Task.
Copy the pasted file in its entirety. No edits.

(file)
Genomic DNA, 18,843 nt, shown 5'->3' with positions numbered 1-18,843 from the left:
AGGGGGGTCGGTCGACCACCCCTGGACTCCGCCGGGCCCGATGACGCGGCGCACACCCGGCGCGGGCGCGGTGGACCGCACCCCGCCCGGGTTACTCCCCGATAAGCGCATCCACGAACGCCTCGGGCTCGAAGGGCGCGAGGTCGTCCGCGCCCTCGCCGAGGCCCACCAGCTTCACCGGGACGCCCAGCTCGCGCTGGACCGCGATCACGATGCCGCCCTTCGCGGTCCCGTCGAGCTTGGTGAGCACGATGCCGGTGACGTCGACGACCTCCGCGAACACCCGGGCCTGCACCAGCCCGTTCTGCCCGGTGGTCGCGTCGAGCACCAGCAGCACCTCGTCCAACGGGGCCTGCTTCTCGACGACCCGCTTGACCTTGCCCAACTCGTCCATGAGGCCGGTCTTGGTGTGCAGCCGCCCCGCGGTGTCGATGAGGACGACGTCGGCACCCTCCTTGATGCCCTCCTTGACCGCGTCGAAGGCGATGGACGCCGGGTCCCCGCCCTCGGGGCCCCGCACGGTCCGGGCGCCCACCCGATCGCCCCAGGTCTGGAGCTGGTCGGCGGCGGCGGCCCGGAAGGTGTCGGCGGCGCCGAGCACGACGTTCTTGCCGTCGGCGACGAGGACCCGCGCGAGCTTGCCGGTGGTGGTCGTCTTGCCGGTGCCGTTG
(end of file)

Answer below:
Genomic DNA, 18,843 nt, shown 5'->3' with positions numbered 1-18,843 from the left:
AGGGGGGTCGGTCGACCACCCCTGGACTCCGCCGGGCCCGATGACGCGGCGCACACCCGGCGCGGGCGCGGTGGACCGCACCCCGCCCGGGTTACTCCCCGATAAGCGCATCCACGAACGCCTCGGGCTCGAAGGGCGCGAGGTCGTCCGCGCCCTCGCCGAGGCCCACCAGCTTCACCGGGACGCCCAGCTCGCGCTGGACCGCGATCACGATGCCGCCCTTCGCGGTCCCGTCGAGCTTGGTGAGCACGATGCCGGTGACGTCGACGACCTCCGCGAACACCCGGGCCTGCACCAGCCCGTTCTGCCCGGTGGTCGCGTCGAGCACCAGCAGCACCTCGTCCAACGGGGCCTGCTTCTCGACGACCCGCTTGACCTTGCCCAACTCGTCCATGAGGCCGGTCTTGGTGTGCAGCCGCCCCGCGGTGTCGATGAGGACGACGTCGGCACCCTCCTTGATGCCCTCCTTGACCGCGTCGAAGGCGATGGACGCCGGGTCCCCGCCCTCGGGGCCCCGCACGGTCCGGGCGCCCACCCGATCGCCCCAGGTCTGGAGCTGGTCGGCGGCGGCGGCCCGGAAGGTGTCGGCGGCGCCGAGCACGACGTTCTTGCCGTCGGCGACGAGGACCCGCGCGAGCTTGCCGGTGGTGGTCGTCTTGCCGGTGCCGTTG